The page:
Monday, May 31, 2010

To my high school alumni association

The alumni association of university school, my high-school alma mater, meets in the faculty lounge of the former school building July 10 for the annual alumni meeting. On this Memorial Day, I honor these memories:

This July 10 will be my first alumni meeting since I retired and moved back to Worthington, where I moved in 1951. Now, Steff, I see that the theme for this year’s meeting is sports.
How ironic. I won a letter in wrestling in 1961. The sweater shrunk in the wash while I spent my senior year in Norway, too small for me to wear, small as my deserts for the sports letter.
By the time I finished one year in the ninth grade on the football team, I was on the bench primarily afraid that in the huddle or on the field, someone would step on my foot. By the time I went off to Norway with my parents in lieu of being at uhs, I had spent three years of agony as a wrestling team member. In practice, I could take down a champion several weight classes above me. In a meet, I mastered the art of being strong enough not to be pinned most of the time. When I wrestled a champion from another school I simply imagined that I didn’t want to give him any reason to take losing out on me should we meet in a city alley. My coach was frustrated. Why did I wrestle so well in practice and freeze in meets?
A decade later, I got let go from my first teaching job after I walked into my first criminology class of 200 in January 1971, telling them I was giving them all A’s because I don’t believe in grades. University School gave me the courage to renounce competition in education--to acknowledge that I am loath to win at others' expense. University School gave me space to recognize and live my own political deviance.
Last year. in retirement. I moved back to Worthington with my wife, Jill Bystydzienski. We live here because she was hired four years ago as outside chair of women’s studies at Ohio State. We have been married 36 years. Jill has been to Worthington since we met. She will of course be with me July 10.
I am aware that 2012 will be my class’s 50th anniversary; I’d like to help organize a reunion. Meanwhile, in the spirit of John Dewey and democratic foundation at which u-school was built, I want to acknowledge that University School gave me the courage to acknowledge that I am unsuited to manhood and competition as we know it. U-High, you gave me space to form my own identity, and helped me land in a place where I could honestly live. What a gift, thanks!
Hal Pepinsky, ‘62

Tuesday, May 18, 2010

Hal's Law of Social Control

Violence=[human growth>(waste/entropy/chaos/disorder)]=human anti-matter=human force)Xtime=power

Monday, May 10, 2010

mother earth calling

Hal Pepinsky, ,
May 10, 2010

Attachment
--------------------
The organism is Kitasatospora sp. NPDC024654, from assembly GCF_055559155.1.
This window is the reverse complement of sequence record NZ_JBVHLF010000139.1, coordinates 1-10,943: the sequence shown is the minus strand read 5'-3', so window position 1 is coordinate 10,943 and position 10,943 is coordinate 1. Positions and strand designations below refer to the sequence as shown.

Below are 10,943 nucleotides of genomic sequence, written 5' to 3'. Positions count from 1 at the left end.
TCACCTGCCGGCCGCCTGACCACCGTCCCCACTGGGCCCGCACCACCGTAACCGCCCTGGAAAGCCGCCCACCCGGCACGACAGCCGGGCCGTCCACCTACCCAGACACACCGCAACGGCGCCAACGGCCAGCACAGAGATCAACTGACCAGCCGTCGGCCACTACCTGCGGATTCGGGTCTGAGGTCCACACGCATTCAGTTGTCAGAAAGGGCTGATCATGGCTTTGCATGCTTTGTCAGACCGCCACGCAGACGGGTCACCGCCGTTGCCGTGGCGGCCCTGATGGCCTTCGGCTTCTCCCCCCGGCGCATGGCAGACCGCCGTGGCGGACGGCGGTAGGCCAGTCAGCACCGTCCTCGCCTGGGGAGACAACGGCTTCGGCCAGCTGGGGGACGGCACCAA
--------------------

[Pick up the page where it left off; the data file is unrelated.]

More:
Iceland beside Ireland was the economic darling of Europe at the dawn of the twenty-first century. News of Icelandic financial collapse preceded deposit of Icelandic volcanic ash over northern Europe by just a couple of years.
Haiti is known to be the poorest most desperate country in the Western Hemisphere. They were struck by the mother of all Caribbean earthquakes.
Several months passed. When early this month President Obama approved expanded offshore oil drilling, one of the deepest oil wells in the world blew an offshore well to smithereens a mile down in the Gulf of Mexico, and it just won’t stop defecating on the earth’s surface.
I know that correlation is not causation, but damn! Might not gaia, aka mother earth, be trying to tell us something? Love and peace--hal

Sunday, May 9, 2010

to mother earth on mother's day

Hal Pepinsky,,
May 9, 2010
Today is Mother’s Day. Yesterday, on the 65th anniversary of Germany’s unconditional surrender, British Petroleum lowered a hundred-ton box onto a hemhorraging oil well 880 fathoms below on the floor of the Gulf of Mexico, a never-before act of desperation.
When the box was lowered and the gushing hot “crude” oil emerged from the bowels of mother earth into the depths of the surface of the earth, the oil had frozen by the time it reached the top of the box. BP has set the box aside to figure out how to send enough heat a mile down in water to keep oil inside the box heated enough to flow into a pipe inside a larger, water heated pipe warm enough to sustain the flow to waiting tankers above. The most promising approach to stemming the 200,000 gallon per day flow of raw coal tar into the Gulf is that in two months or so, a relief hole will have been drilled to stem the uncontrolled oil flow. This raises the prospect that a good deal of “black gold” will make it to the Atlantic Gulf Stream, and perhaps run into volcanic ash from Iceland by the time it reaches Northern Europe.